Charlestown: Looking Back on 2012 and Forward to 2013

The following Letter to the Editor by Tom Gentz was published in local newspapers in December and is printed here with permission of the author

Thomas B. Gentz
Thomas B. Gentz

The year 2012 was one of collaboration in Charlestown. Volunteers, town staff, and elected officials worked in concert to create public policy in the best interest of all Charlestown residents. Together, we found common ground that gave Charlestown the third lowest tax rate in RI, funded three affordable housing projects, enacted the Dark Skies and Residential Wind Turbine Ordinances, and resulted in the successful negotiation of Charlestown’s four collective bargaining agreements. We hired a new police chief, and he worked tirelessly with town staff and Charlestown Emergency Management to respond quickly and effectively to Superstorm Sandy and its aftermath. Chariho Schools remained a bright light for our towns, and I applaud our high school for moving up eleven places in the state rankings to sixth place overall.

Charlestown’s collaborative environment continues to attract outside funding for local Affordable Housing projects. Charlestown bond money, with the approval of Town Council, was used for three non-profit Affordable Housing projects for a total of 42 units in local growth centers. Edwards Lane in Carolina will contain seven affordable homes, three of which will be built by Habitat for Humanity and the other four by Washington County Community Development. Shannock Village Cottages will provide eleven rental units, and ChurchWoods in the Traditional Village District will have 24 units for adults ages 55+. I am proud to share that Charlestown is the only community in Rhode Island that has utilized town bond money for affordable housing.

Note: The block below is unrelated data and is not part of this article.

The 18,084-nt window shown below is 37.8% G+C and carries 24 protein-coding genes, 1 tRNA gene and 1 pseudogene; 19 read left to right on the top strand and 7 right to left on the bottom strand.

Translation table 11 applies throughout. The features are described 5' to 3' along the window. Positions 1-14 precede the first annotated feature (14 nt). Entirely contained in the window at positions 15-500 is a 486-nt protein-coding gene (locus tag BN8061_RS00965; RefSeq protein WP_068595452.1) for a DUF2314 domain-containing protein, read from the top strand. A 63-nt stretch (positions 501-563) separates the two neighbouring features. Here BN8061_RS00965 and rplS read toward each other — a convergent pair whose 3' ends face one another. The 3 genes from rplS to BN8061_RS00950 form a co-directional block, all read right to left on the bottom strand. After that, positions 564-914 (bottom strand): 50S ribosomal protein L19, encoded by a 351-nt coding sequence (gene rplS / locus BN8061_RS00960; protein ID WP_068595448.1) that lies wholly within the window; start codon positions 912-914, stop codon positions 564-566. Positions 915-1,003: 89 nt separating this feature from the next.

Collective bargaining contracts are in place for the next three years for the Police, Dispatchers, Teamsters, and Professional bargaining units. Town employees received fair salary increases, and Charlestown reduced its healthcare costs: a win-win for the employees and the Town.

Two significant ordinances passed by Town Council show our commitment to good public policy. The Dark Skies Ordinance will keep Charlestown’s night view of the skies for future generations, and our Residential Wind Turbine Ordinance allows residents to place appropriately sized wind turbines, not industrial sized turbines, on their property to reduce the emission of greenhouse gases.

As I look forward to 2013, I see a number of issues worthy of consideration to maintain our low tax rate, rural character, and outstanding schools. The Town will hire a permanent Town Administrator. We will work closely with CRMC and the RI DEM to rebuild the homes on Charlestown Beach Road and Surfside Avenue damaged by Superstorm Sandy. The Town will work with Westerly and the RI DEM to protect Charlestown residents from quarry blasting that creates deafening noise, personal property and foundation damage, and diminished water quality.  Rock crushing causes dangerous granite dust.

At the state level, the following policy items are my priority:

1) Implement Low and Moderate Income Housing (LMIH or Affordable Housing) moratoriums on comprehensive permits benefiting for-profit developers until June 2016 and reconstitute the State LMIH Study Commission per Charlestown’s resolution

2) Oppose proposed Dry Lands Legislation that would remove zoning control from Charlestown and give authority to the state

3) Obtain a ten-year permit for Quonochontaug Breachway dredging to begin in 2014-2015. (Quonnie breachway needs a settlement basin than can be dredged every five years. This maintenance dredging will maintain the eelgrass that is essential for fish stocks in the region, aquaculture in the ponds, sea bird nesting grounds, and recreation in Charlestown.)

I am proud to have served as your Town Council President since 2010 and was honored to be re-elected for another two years. My family and I wish you and your loved ones a safe and happy holiday season, and all the best for 2013.

Tom Gentz